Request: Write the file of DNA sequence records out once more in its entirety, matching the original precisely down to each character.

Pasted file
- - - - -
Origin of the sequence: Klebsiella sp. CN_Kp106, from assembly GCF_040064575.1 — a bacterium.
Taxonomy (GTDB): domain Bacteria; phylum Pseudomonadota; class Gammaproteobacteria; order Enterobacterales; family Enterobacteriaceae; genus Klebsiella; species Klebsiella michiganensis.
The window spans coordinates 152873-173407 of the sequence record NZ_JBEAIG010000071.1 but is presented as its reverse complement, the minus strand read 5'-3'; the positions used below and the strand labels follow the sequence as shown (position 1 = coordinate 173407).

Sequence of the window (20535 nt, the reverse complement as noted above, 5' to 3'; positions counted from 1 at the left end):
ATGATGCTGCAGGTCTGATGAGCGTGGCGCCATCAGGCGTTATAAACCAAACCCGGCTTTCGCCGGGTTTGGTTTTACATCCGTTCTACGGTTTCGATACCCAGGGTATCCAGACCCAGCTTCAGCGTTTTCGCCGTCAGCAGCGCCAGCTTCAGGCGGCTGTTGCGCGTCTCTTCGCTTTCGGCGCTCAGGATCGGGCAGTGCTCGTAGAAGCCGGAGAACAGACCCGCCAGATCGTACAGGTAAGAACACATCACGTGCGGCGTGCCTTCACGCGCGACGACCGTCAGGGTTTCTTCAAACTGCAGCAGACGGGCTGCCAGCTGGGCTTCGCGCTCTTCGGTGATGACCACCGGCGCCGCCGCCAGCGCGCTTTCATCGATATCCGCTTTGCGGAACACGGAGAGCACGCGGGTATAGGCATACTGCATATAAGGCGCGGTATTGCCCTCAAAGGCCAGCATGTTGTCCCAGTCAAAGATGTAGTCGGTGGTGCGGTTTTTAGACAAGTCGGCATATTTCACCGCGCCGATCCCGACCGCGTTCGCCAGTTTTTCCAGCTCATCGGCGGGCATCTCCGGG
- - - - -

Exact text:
Origin of the sequence: Klebsiella sp. CN_Kp106, from assembly GCF_040064575.1 — a bacterium.
Taxonomy (GTDB): domain Bacteria; phylum Pseudomonadota; class Gammaproteobacteria; order Enterobacterales; family Enterobacteriaceae; genus Klebsiella; species Klebsiella michiganensis.
The window spans coordinates 152873-173407 of the sequence record NZ_JBEAIG010000071.1 but is presented as its reverse complement, the minus strand read 5'-3'; the positions used below and the strand labels follow the sequence as shown (position 1 = coordinate 173407).

Sequence of the window (20535 nt, the reverse complement as noted above, 5' to 3'; positions counted from 1 at the left end):
ATGATGCTGCAGGTCTGATGAGCGTGGCGCCATCAGGCGTTATAAACCAAACCCGGCTTTCGCCGGGTTTGGTTTTACATCCGTTCTACGGTTTCGATACCCAGGGTATCCAGACCCAGCTTCAGCGTTTTCGCCGTCAGCAGCGCCAGCTTCAGGCGGCTGTTGCGCGTCTCTTCGCTTTCGGCGCTCAGGATCGGGCAGTGCTCGTAGAAGCCGGAGAACAGACCCGCCAGATCGTACAGGTAAGAACACATCACGTGCGGCGTGCCTTCACGCGCGACGACCGTCAGGGTTTCTTCAAACTGCAGCAGACGGGCTGCCAGCTGGGCTTCGCGCTCTTCGGTGATGACCACCGGCGCCGCCGCCAGCGCGCTTTCATCGATATCCGCTTTGCGGAACACGGAGAGCACGCGGGTATAGGCATACTGCATATAAGGCGCGGTATTGCCCTCAAAGGCCAGCATGTTGTCCCAGTCAAAGATGTAGTCGGTGGTGCGGTTTTTAGACAAGTCGGCATATTTCACCGCGCCGATCCCGACCGCGTTCGCCAGTTTTTCCAGCTCATCGGCGGGCATCTCCGGG